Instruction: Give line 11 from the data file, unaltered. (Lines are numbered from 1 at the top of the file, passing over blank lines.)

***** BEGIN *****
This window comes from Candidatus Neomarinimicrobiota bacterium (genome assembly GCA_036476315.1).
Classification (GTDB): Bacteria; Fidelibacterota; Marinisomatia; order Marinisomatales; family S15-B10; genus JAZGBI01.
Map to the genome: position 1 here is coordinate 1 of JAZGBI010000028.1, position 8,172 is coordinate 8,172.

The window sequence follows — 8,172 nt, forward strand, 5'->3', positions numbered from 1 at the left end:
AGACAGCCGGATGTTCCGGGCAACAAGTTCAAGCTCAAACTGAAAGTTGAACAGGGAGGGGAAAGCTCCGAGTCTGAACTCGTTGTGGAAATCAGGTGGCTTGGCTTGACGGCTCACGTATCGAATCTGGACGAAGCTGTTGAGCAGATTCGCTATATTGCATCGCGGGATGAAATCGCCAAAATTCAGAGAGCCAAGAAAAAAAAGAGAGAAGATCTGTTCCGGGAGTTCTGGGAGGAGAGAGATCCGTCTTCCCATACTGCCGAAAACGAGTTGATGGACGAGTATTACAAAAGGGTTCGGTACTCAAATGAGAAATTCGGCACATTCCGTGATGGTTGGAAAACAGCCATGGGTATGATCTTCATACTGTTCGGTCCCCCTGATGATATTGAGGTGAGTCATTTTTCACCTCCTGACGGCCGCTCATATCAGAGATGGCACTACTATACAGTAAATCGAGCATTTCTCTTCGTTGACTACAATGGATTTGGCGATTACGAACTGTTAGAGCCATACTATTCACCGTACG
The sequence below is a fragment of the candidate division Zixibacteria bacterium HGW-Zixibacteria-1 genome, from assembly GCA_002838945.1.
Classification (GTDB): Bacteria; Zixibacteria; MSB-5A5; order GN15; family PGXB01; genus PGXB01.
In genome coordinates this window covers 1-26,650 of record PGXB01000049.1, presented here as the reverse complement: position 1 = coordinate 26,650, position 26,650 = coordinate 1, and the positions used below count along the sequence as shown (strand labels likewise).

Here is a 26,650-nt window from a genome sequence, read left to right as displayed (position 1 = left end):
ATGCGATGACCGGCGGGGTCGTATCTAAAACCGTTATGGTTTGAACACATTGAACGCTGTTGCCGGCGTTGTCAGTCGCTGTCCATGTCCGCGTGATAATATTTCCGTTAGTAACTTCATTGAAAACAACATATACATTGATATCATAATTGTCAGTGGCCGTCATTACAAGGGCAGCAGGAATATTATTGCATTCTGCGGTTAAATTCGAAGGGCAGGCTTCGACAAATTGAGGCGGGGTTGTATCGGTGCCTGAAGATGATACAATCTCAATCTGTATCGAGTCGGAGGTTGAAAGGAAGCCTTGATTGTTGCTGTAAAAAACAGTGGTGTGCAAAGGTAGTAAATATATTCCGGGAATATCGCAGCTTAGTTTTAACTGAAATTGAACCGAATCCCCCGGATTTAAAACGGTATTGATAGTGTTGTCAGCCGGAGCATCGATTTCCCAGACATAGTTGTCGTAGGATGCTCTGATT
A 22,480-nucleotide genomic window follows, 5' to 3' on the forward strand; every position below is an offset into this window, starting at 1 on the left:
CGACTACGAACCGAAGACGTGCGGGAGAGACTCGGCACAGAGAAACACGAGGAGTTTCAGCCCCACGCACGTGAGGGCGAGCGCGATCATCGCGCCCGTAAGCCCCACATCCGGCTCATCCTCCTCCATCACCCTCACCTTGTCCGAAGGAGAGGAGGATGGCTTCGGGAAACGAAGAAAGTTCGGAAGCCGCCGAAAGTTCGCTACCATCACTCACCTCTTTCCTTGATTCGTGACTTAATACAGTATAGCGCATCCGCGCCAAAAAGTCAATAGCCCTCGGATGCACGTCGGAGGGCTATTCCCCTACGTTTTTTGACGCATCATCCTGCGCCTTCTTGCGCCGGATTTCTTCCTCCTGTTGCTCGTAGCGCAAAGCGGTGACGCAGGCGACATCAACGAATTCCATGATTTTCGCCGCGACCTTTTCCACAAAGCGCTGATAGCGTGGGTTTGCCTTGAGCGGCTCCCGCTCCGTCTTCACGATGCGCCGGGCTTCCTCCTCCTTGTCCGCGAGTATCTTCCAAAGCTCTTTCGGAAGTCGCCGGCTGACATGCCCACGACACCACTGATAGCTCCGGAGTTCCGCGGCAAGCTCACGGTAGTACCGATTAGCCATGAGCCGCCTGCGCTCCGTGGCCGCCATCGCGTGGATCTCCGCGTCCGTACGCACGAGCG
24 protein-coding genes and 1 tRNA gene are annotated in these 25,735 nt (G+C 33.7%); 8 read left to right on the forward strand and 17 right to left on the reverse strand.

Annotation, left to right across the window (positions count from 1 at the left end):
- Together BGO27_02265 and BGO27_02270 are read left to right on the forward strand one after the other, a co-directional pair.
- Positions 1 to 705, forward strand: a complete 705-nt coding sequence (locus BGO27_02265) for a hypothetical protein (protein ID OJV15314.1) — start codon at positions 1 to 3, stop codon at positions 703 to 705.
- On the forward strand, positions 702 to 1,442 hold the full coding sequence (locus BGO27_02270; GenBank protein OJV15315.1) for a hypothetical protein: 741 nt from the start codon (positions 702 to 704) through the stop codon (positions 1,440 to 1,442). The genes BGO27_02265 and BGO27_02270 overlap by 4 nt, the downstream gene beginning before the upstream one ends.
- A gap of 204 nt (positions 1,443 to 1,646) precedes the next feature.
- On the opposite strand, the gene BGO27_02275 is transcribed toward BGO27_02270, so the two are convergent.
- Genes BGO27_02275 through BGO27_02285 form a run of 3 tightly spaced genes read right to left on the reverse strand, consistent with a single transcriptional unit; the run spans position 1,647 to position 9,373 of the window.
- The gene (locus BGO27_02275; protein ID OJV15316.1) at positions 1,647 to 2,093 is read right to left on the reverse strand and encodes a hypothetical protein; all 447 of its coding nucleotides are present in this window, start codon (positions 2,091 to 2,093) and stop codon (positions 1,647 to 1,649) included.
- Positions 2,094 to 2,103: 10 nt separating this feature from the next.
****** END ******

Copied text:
A 22,480-nucleotide genomic window follows, 5' to 3' on the forward strand; every position below is an offset into this window, starting at 1 on the left: